Our Opinion: Governor’s inaction stalls MSP project
Tuesday, May 14, 2013
Executive inaction has extended inertia at the Missouri State Penitentiary Redevelopment site.
The 10-member MSP Redevelopment Commission established to oversee redevelopment at the site includes: four members appointed by Missouri’s governor; and three appointees each from Jefferson City and Cole County. The four seats to be filled by the governor now are vacant, following the recent resignation of the commission chairman.
As a consequence, the commission is stuck in a holding pattern, often unable to muster a quorum for meetings.
Gov. Jay Nixon admittedly is busy these days as the legislative session nears Friday’s deadline.
The commission’s inertia, however, precedes the legislative session. And if the governor has not exactly stalled progress, he has shown little interest in encouraging action, or even facilitating it by filling vacancies.
When discussion began in the early 2000s about vacating the aging Missouri State Penitentiary, the excitement surrounding redevelopment prospects was palpable.
The commission was created by state statute to oversee redevelopment based on a master plan for the 142-acre site overlooking the Missouri River.
The master plan includes: historic preservation of key prison facilities; public development; private development; entertainment and river access; and a natural area.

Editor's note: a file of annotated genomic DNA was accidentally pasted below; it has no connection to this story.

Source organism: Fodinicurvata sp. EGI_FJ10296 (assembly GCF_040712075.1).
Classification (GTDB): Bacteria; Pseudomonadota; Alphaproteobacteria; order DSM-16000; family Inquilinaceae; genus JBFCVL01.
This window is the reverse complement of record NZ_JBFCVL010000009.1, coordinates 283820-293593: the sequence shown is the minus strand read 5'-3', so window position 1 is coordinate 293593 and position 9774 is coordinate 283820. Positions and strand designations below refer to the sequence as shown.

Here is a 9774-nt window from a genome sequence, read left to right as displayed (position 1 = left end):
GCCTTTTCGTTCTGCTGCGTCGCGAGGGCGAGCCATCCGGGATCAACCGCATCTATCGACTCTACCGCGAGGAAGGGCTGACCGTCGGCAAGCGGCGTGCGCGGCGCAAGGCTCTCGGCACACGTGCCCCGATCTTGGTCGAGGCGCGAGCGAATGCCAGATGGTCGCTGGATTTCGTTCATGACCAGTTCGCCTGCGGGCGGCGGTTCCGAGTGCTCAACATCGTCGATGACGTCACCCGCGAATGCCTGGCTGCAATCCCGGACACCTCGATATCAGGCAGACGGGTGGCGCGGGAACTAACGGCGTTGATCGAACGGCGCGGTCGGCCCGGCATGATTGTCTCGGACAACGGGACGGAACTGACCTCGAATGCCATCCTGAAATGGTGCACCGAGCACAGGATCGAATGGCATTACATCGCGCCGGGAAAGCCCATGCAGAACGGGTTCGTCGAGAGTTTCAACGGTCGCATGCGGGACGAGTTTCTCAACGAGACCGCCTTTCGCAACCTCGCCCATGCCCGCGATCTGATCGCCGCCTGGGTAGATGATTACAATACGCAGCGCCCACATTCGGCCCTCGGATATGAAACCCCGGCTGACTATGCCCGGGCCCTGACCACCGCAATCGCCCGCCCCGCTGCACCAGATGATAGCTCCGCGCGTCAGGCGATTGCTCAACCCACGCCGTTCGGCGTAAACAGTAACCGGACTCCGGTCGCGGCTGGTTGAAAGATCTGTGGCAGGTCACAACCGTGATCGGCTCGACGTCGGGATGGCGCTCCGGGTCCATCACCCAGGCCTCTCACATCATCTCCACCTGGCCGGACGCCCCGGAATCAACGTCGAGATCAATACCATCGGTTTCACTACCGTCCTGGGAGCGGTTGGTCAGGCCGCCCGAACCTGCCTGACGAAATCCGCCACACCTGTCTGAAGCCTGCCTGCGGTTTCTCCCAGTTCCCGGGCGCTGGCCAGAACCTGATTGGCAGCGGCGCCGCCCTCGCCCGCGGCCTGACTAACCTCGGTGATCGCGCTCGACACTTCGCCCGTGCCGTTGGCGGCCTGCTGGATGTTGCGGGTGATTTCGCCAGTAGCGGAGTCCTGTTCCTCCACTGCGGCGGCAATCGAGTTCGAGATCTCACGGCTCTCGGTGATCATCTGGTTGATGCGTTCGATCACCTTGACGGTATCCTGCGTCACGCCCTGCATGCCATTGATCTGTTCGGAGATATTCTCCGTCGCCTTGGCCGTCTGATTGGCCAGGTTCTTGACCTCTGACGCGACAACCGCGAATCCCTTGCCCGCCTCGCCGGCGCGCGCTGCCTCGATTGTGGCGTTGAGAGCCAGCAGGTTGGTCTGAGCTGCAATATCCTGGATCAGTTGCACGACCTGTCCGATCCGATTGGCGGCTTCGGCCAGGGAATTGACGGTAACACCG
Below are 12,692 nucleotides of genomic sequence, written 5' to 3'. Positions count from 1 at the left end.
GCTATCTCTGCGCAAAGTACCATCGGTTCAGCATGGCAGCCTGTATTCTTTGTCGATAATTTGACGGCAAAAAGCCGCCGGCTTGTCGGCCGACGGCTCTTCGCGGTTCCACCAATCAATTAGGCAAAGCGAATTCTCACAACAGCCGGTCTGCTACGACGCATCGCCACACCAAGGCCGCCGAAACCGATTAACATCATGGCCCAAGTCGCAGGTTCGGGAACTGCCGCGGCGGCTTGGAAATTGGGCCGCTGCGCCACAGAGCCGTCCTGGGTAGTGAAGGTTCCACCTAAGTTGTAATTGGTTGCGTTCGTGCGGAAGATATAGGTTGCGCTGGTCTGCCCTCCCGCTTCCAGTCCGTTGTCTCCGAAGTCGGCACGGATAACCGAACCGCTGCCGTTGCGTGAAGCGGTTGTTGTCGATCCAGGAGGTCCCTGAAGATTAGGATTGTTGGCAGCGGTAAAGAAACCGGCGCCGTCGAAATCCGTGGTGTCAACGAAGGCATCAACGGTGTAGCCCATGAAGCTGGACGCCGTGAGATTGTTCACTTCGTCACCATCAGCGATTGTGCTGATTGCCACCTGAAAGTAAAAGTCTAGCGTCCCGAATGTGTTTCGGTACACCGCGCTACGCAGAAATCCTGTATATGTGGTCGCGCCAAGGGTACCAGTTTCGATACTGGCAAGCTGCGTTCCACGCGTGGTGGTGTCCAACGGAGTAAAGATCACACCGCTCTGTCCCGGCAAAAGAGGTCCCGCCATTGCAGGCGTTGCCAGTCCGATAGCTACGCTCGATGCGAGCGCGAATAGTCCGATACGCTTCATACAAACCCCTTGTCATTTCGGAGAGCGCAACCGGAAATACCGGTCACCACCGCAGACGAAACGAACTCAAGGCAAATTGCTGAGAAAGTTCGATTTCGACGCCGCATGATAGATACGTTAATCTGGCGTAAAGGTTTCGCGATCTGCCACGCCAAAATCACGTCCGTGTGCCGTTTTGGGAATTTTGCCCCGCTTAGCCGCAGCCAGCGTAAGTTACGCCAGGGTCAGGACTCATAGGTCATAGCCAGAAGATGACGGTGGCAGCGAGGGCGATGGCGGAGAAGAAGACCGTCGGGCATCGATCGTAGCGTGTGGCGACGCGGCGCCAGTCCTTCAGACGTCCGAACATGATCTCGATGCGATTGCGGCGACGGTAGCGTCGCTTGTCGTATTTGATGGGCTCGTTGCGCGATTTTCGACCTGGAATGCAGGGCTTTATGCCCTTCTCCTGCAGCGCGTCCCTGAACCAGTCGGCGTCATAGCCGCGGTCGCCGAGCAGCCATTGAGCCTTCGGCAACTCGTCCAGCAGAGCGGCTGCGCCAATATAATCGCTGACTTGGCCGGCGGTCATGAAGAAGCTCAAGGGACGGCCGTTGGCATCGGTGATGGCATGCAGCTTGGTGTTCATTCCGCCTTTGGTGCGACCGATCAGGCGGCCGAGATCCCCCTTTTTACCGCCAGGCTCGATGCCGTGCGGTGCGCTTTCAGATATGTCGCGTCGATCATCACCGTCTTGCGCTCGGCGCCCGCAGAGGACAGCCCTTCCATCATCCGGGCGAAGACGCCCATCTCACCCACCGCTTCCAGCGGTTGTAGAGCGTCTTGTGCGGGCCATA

Some development has occurred, including construction of a federal courthouse and state office building, but fulfillment of the master plan remains in its infancy.
Although the law creating and empowering the commission appears clear, some issues of oversight, authority and ownership remain unsettled.
For example, the statute gives the commission power to acquire the title to the property. As a practical matter, however, questions remain about whether the state or commission control the property.
Prolonged inaction at the site has dampened enthusiasm and motivation, allowed continued deterioration of historic properties and delayed progress on redevelopment.
The commission, created by state government, essentially has been rendered powerless by the state’s governor.
The panel cannot seek clarity concerning the scope of its authority until it establishes its identity. And it cannot do that with four vacancies, all from state government.
Inertia will continue unless and until the governor fills those seats.
We encourage Nixon to do so or explain why not.
Use the comment form below to begin a discussion about this content.
Please review our Policies and Procedures before registering or commenting